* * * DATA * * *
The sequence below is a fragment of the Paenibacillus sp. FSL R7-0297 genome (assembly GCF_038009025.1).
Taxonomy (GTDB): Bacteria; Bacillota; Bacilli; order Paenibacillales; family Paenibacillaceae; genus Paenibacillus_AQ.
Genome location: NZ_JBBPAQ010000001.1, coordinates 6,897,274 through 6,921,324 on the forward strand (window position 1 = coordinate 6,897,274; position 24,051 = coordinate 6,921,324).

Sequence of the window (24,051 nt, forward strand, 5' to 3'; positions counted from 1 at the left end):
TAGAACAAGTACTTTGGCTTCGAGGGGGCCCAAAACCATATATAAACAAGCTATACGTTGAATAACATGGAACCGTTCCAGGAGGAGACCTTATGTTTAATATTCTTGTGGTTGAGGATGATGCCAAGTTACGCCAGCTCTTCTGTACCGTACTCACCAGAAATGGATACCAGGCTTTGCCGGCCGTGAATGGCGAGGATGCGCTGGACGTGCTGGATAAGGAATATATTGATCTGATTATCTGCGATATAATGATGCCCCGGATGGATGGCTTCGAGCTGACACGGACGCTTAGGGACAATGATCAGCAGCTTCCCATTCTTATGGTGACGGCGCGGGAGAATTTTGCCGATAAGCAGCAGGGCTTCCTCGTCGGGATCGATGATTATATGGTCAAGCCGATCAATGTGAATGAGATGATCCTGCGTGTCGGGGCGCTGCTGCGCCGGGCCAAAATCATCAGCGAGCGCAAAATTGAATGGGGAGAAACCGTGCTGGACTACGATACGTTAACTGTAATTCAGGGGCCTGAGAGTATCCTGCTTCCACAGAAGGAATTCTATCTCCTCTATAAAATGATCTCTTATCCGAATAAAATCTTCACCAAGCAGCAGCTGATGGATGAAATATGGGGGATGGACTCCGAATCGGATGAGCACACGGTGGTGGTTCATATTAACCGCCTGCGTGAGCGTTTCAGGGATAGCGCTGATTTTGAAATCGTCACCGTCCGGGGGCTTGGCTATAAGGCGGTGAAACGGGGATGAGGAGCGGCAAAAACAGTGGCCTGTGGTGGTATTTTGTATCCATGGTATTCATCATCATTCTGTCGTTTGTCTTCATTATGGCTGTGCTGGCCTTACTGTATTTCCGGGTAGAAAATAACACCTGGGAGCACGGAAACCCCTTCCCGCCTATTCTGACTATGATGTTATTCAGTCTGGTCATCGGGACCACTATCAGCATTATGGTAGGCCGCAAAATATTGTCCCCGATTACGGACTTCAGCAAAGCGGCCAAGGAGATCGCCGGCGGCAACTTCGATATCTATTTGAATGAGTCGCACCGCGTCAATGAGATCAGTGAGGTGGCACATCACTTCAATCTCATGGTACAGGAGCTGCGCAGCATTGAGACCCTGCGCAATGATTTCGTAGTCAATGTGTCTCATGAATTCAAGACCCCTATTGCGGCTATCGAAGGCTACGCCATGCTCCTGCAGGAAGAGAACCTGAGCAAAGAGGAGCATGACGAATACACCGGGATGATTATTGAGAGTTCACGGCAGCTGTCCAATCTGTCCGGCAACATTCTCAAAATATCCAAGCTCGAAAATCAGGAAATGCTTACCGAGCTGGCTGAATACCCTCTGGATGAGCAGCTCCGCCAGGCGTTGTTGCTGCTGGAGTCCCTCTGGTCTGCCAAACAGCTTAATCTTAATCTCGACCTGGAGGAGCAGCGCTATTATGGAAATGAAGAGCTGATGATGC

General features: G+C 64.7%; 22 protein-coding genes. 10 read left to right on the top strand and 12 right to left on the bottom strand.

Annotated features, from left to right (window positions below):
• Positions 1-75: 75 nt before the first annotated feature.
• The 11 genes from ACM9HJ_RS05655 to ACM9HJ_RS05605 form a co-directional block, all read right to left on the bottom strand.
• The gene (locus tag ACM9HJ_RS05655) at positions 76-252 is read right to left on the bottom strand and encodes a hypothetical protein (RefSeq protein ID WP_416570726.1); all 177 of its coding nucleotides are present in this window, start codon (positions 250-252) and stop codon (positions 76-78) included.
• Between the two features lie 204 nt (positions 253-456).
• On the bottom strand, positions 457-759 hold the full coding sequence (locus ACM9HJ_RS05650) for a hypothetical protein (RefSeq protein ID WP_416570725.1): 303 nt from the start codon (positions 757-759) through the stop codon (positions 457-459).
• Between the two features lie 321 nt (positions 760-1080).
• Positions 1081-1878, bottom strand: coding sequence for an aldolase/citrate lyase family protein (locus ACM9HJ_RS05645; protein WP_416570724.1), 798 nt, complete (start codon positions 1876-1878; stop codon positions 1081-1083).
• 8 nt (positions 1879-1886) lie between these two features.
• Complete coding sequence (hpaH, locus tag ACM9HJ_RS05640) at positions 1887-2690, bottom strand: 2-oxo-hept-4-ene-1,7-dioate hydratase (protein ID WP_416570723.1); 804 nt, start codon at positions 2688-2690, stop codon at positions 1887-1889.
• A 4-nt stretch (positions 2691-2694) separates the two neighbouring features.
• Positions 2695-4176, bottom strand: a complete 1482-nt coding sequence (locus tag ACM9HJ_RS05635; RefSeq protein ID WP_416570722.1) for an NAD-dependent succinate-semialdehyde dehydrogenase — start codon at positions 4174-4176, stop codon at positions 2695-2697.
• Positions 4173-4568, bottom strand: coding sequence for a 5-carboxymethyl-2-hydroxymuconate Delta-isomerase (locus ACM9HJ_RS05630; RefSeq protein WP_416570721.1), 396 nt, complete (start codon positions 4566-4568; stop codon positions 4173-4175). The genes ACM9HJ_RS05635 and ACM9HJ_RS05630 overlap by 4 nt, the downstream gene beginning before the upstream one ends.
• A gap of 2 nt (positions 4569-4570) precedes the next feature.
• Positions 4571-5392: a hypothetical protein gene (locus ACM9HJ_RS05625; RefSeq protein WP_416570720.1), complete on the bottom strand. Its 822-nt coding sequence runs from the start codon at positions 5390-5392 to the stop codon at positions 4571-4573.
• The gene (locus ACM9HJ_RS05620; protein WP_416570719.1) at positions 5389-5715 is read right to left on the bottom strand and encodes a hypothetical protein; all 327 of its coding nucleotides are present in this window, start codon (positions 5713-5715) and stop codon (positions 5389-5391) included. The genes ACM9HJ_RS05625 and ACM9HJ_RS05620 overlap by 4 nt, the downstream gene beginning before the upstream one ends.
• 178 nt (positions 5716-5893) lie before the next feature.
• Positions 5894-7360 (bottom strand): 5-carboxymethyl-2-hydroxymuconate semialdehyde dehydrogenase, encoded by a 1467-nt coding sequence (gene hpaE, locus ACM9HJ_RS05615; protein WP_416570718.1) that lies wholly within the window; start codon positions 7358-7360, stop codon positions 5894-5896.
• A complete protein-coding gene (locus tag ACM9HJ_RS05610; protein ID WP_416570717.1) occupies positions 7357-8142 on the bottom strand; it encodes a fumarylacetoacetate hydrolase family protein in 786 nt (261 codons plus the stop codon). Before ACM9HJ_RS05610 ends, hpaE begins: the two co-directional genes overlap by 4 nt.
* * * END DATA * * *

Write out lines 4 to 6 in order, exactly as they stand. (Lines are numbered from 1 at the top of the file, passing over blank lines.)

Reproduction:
Sequence of the window (24,051 nt, forward strand, 5' to 3'; positions counted from 1 at the left end):
TAGAACAAGTACTTTGGCTTCGAGGGGGCCCAAAACCATATATAAACAAGCTATACGTTGAATAACATGGAACCGTTCCAGGAGGAGACCTTATGTTTAATATTCTTGTGGTTGAGGATGATGCCAAGTTACGCCAGCTCTTCTGTACCGTACTCACCAGAAATGGATACCAGGCTTTGCCGGCCGTGAATGGCGAGGATGCGCTGGACGTGCTGGATAAGGAATATATTGATCTGATTATCTGCGATATAATGATGCCCCGGATGGATGGCTTCGAGCTGACACGGACGCTTAGGGACAATGATCAGCAGCTTCCCATTCTTATGGTGACGGCGCGGGAGAATTTTGCCGATAAGCAGCAGGGCTTCCTCGTCGGGATCGATGATTATATGGTCAAGCCGATCAATGTGAATGAGATGATCCTGCGTGTCGGGGCGCTGCTGCGCCGGGCCAAAATCATCAGCGAGCGCAAAATTGAATGGGGAGAAACCGTGCTGGACTACGATACGTTAACTGTAATTCAGGGGCCTGAGAGTATCCTGCTTCCACAGAAGGAATTCTATCTCCTCTATAAAATGATCTCTTATCCGAATAAAATCTTCACCAAGCAGCAGCTGATGGATGAAATATGGGGGATGGACTCCGAATCGGATGAGCACACGGTGGTGGTTCATATTAACCGCCTGCGTGAGCGTTTCAGGGATAGCGCTGATTTTGAAATCGTCACCGTCCGGGGGCTTGGCTATAAGGCGGTGAAACGGGGATGAGGAGCGGCAAAAACAGTGGCCTGTGGTGGTATTTTGTATCCATGGTATTCATCATCATTCTGTCGTTTGTCTTCATTATGGCTGTGCTGGCCTTACTGTATTTCCGGGTAGAAAATAACACCTGGGAGCACGGAAACCCCTTCCCGCCTATTCTGACTATGATGTTATTCAGTCTGGTCATCGGGACCACTATCAGCATTATGGTAGGCCGCAAAATATTGTCCCCGATTACGGACTTCAGCAAAGCGGCCAAGGAGATCGCCGGCGGCAACTTCGATATCTATTTGAATGAGTCGCACCGCGTCAATGAGATCAGTGAGGTGGCACATCACTTCAATCTCATGGTACAGGAGCTGCGCAGCATTGAGACCCTGCGCAATGATTTCGTAGTCAATGTGTCTCATGAATTCAAGACCCCTATTGCGGCTATCGAAGGCTACGCCATGCTCCTGCAGGAAGAGAACCTGAGCAAAGAGGAGCATGACGAATACACCGGGATGATTATTGAGAGTTCACGGCAGCTGTCCAATCTGTCCGGCAACATTCTCAAAATATCCAAGCTCGAAAATCAGGAAATGCTTACCGAGCTGGCTGAATACCCTCTGGATGAGCAGCTCCGCCAGGCGTTGTTGCTGCTGGAGTCCCTCTGGTCTGCCAAACAGCTTAATCTTAATCTCGACCTGGAGGAGCAGCGCTATTATGGAAATGAAGAGCTGATGATGC

General features: G+C 64.7%; 22 protein-coding genes. 10 read left to right on the top strand and 12 right to left on the bottom strand.